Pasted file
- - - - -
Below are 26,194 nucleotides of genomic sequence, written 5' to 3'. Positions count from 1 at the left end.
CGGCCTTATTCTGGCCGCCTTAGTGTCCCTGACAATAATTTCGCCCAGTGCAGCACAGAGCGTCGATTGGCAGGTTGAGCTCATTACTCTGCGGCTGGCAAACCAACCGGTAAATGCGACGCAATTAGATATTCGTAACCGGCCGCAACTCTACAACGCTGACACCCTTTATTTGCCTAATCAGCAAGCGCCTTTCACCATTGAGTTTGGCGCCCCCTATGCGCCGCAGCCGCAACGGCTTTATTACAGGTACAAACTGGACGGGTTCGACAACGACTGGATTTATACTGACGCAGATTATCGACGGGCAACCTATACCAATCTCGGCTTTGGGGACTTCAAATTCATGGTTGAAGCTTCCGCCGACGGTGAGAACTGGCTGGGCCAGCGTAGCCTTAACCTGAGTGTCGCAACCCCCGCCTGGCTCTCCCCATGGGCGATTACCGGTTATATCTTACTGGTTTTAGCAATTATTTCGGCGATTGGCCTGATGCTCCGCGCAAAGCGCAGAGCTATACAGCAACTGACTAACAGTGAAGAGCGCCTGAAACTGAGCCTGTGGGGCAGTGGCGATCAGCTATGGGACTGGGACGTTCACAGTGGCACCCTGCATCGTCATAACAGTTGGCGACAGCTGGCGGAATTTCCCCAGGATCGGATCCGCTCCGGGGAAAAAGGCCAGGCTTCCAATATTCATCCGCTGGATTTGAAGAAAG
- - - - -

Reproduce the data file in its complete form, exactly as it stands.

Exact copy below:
Below are 26,194 nucleotides of genomic sequence, written 5' to 3'. Positions count from 1 at the left end.
CGGCCTTATTCTGGCCGCCTTAGTGTCCCTGACAATAATTTCGCCCAGTGCAGCACAGAGCGTCGATTGGCAGGTTGAGCTCATTACTCTGCGGCTGGCAAACCAACCGGTAAATGCGACGCAATTAGATATTCGTAACCGGCCGCAACTCTACAACGCTGACACCCTTTATTTGCCTAATCAGCAAGCGCCTTTCACCATTGAGTTTGGCGCCCCCTATGCGCCGCAGCCGCAACGGCTTTATTACAGGTACAAACTGGACGGGTTCGACAACGACTGGATTTATACTGACGCAGATTATCGACGGGCAACCTATACCAATCTCGGCTTTGGGGACTTCAAATTCATGGTTGAAGCTTCCGCCGACGGTGAGAACTGGCTGGGCCAGCGTAGCCTTAACCTGAGTGTCGCAACCCCCGCCTGGCTCTCCCCATGGGCGATTACCGGTTATATCTTACTGGTTTTAGCAATTATTTCGGCGATTGGCCTGATGCTCCGCGCAAAGCGCAGAGCTATACAGCAACTGACTAACAGTGAAGAGCGCCTGAAACTGAGCCTGTGGGGCAGTGGCGATCAGCTATGGGACTGGGACGTTCACAGTGGCACCCTGCATCGTCATAACAGTTGGCGACAGCTGGCGGAATTTCCCCAGGATCGGATCCGCTCCGGGGAAAAAGGCCAGGCTTCCAATATTCATCCGCTGGATTTGAAGAAAG